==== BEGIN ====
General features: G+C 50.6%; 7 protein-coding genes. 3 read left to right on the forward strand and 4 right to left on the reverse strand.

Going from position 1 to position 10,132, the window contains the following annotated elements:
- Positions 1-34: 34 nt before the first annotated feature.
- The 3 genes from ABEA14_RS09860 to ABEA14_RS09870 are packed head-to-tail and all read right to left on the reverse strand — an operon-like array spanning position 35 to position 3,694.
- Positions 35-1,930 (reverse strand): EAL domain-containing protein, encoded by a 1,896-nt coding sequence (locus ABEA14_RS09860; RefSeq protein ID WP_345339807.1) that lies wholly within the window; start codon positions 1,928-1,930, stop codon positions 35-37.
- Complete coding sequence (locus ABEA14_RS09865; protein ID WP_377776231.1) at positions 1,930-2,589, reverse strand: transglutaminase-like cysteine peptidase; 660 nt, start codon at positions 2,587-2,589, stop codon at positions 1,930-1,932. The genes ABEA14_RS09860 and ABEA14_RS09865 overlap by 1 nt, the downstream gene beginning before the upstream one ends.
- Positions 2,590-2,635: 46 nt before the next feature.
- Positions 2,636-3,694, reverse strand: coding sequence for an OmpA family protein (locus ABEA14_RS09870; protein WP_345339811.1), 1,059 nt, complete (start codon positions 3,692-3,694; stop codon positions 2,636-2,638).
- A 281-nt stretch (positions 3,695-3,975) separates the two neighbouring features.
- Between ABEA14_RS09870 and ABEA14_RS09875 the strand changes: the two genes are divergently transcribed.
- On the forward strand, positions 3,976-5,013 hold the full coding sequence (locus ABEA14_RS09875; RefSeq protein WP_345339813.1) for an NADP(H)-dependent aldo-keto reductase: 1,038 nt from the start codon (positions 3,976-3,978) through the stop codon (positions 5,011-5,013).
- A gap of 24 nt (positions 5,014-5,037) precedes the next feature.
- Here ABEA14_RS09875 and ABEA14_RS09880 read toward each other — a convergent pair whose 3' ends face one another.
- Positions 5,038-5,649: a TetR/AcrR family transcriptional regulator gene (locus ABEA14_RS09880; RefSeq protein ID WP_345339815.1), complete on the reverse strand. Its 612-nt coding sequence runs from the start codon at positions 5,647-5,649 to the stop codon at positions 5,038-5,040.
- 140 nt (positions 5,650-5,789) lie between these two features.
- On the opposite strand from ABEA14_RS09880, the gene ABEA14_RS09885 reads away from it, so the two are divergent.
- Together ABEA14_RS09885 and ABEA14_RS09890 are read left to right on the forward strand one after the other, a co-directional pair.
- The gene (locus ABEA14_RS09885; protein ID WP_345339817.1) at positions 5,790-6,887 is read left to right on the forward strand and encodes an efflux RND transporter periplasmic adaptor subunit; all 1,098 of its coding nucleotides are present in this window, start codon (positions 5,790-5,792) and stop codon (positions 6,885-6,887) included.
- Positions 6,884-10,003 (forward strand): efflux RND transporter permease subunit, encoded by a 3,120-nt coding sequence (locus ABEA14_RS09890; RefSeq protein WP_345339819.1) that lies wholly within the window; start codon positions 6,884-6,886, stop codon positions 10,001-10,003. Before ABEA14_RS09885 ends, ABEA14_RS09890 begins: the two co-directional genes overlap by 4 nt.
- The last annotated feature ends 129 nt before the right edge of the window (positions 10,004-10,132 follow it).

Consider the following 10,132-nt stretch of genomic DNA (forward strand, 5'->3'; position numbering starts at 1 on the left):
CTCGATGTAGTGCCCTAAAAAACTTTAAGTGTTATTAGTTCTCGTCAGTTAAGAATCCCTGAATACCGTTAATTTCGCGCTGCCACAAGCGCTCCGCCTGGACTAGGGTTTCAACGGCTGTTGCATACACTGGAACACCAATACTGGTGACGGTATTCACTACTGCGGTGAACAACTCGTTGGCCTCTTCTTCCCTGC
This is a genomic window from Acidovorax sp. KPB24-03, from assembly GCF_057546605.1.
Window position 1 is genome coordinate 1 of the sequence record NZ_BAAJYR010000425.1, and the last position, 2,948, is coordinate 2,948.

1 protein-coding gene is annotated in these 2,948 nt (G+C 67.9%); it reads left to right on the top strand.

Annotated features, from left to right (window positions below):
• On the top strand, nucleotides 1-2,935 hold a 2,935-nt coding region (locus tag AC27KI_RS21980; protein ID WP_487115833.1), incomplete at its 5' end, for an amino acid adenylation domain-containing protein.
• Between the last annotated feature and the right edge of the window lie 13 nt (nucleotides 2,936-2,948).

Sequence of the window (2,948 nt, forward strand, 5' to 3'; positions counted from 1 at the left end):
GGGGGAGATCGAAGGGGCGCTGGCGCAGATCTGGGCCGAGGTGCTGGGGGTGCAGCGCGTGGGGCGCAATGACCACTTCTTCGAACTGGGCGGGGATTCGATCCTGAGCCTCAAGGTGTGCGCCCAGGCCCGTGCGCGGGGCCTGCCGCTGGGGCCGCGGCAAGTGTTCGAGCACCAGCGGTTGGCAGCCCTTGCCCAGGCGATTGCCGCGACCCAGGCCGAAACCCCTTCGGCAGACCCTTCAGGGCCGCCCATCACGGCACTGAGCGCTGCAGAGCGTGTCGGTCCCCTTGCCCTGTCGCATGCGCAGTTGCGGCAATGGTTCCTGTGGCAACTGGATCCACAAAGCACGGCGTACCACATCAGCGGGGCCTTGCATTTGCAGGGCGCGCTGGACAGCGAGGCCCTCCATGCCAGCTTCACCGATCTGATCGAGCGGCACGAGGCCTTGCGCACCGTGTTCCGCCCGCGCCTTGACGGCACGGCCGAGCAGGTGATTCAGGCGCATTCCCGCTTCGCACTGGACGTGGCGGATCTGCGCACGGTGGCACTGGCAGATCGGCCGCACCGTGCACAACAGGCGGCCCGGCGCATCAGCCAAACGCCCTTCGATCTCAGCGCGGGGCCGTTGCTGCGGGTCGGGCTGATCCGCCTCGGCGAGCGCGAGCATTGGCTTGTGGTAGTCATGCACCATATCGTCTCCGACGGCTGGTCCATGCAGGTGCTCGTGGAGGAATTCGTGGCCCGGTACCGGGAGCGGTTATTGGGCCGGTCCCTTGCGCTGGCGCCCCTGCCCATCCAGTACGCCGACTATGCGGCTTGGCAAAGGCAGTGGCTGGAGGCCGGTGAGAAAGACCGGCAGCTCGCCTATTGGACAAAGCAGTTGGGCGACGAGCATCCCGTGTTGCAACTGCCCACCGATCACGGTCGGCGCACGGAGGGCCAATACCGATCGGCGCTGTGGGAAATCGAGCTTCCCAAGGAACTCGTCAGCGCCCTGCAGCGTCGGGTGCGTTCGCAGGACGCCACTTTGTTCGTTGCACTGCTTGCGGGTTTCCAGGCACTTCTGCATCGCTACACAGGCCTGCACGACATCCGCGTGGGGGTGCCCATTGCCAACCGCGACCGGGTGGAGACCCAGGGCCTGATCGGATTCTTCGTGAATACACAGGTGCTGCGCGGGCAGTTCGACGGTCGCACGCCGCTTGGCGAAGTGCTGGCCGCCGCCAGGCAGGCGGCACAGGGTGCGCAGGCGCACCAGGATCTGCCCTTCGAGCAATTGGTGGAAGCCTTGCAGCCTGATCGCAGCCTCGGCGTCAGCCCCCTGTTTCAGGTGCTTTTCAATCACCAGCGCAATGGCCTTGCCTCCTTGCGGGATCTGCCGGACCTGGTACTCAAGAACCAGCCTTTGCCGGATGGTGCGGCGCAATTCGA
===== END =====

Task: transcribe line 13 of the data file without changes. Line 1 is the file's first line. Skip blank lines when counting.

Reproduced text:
- Here ABEA14_RS09875 and ABEA14_RS09880 read toward each other — a convergent pair whose 3' ends face one another.